I learnt Carnatic music from my neighbour RajamMami who adapted her teaching to suit my inclination. Mami, while peeling potatoes for crisp, mouth-watering curry, would make me playfully apply my mind to the music wafting from the radio in the background,to identify a Kambhoji against a Sankarabharanam. Instead of boring me with rounds of repetitive varisai-s, she taught me hundred raga-s through the sloka-s of SaundaryaLahari, likening them to familiar film tunes, to boot! My father aroused interest in me for classical music,andRajamMami cultivated it. I owe it all to these two people in my life.
How and when did you start your own company?
SaptaSwarangal had a successful run for seven years. It was now time to move on. With V.K. Manimaranas partner, I floated the company Maximum Media in 2000. Our first venture was a classical music programme, of course. The Navaratri concerts for Vijay TV presented top Carnatic musicians every day from MahalayaAmavasya to VijayaDasami. Songs on Durga-Lakshmi-Saraswati were recorded in the studio,and two songs by each singer were presented every day.This was a super hit, as the audience was craving for quality programmes of classical music.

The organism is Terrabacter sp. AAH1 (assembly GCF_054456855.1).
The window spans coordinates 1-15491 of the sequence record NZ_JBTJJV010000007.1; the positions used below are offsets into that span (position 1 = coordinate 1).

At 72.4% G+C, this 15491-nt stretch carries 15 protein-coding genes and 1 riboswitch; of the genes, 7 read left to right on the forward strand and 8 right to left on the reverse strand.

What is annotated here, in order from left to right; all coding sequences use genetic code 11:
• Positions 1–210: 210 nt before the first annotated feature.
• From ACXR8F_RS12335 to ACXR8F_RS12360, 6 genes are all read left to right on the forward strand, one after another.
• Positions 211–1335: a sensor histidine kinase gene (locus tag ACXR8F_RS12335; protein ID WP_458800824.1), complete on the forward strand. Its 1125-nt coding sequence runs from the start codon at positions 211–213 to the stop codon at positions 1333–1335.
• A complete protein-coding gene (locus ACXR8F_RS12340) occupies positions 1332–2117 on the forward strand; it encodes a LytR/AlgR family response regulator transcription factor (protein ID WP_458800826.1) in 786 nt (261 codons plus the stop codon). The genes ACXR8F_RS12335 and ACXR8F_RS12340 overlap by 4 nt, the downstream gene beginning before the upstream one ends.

How have you kept pace with changing audience interests, to sustain the response to classical music?
The success of the Navaratri series encouraged me to try something on a larger scale – a 15-day festival of Carnatic music, with all top rung artists performing.The recording of the live performance would be telecast over 15 days, for an hour every day. Held during the peak music season, it would be called MargazhiMahotsavam. Vijay TV gave me complete support for the project in the first year.
The doomsayers around me all but wrote it off, told me to forget the whole project. But I was so convinced about the viability of my idea that I offered to meet the expenses as my investment in the business, if the channel would only pay the artists.